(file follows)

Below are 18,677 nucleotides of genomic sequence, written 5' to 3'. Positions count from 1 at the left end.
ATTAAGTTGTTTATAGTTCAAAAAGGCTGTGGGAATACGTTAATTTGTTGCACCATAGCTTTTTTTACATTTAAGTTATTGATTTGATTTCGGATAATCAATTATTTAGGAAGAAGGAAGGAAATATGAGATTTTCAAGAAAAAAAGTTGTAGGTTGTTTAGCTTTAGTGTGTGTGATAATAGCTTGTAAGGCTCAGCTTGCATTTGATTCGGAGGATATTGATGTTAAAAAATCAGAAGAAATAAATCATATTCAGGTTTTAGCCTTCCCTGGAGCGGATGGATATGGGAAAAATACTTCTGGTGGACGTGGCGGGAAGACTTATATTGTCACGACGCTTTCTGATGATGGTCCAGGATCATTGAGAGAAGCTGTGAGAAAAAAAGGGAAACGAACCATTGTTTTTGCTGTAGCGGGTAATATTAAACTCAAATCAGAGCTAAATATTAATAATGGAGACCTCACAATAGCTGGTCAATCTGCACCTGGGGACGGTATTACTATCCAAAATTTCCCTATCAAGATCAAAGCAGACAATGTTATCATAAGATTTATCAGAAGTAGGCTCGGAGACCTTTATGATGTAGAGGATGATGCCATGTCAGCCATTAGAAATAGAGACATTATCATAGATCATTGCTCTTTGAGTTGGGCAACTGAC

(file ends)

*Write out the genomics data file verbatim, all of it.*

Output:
Below are 18,677 nucleotides of genomic sequence, written 5' to 3'. Positions count from 1 at the left end.
ATTAAGTTGTTTATAGTTCAAAAAGGCTGTGGGAATACGTTAATTTGTTGCACCATAGCTTTTTTTACATTTAAGTTATTGATTTGATTTCGGATAATCAATTATTTAGGAAGAAGGAAGGAAATATGAGATTTTCAAGAAAAAAAGTTGTAGGTTGTTTAGCTTTAGTGTGTGTGATAATAGCTTGTAAGGCTCAGCTTGCATTTGATTCGGAGGATATTGATGTTAAAAAATCAGAAGAAATAAATCATATTCAGGTTTTAGCCTTCCCTGGAGCGGATGGATATGGGAAAAATACTTCTGGTGGACGTGGCGGGAAGACTTATATTGTCACGACGCTTTCTGATGATGGTCCAGGATCATTGAGAGAAGCTGTGAGAAAAAAAGGGAAACGAACCATTGTTTTTGCTGTAGCGGGTAATATTAAACTCAAATCAGAGCTAAATATTAATAATGGAGACCTCACAATAGCTGGTCAATCTGCACCTGGGGACGGTATTACTATCCAAAATTTCCCTATCAAGATCAAAGCAGACAATGTTATCATAAGATTTATCAGAAGTAGGCTCGGAGACCTTTATGATGTAGAGGATGATGCCATGTCAGCCATTAGAAATAGAGACATTATCATAGATCATTGCTCTTTGAGTTGGGCAACTGAC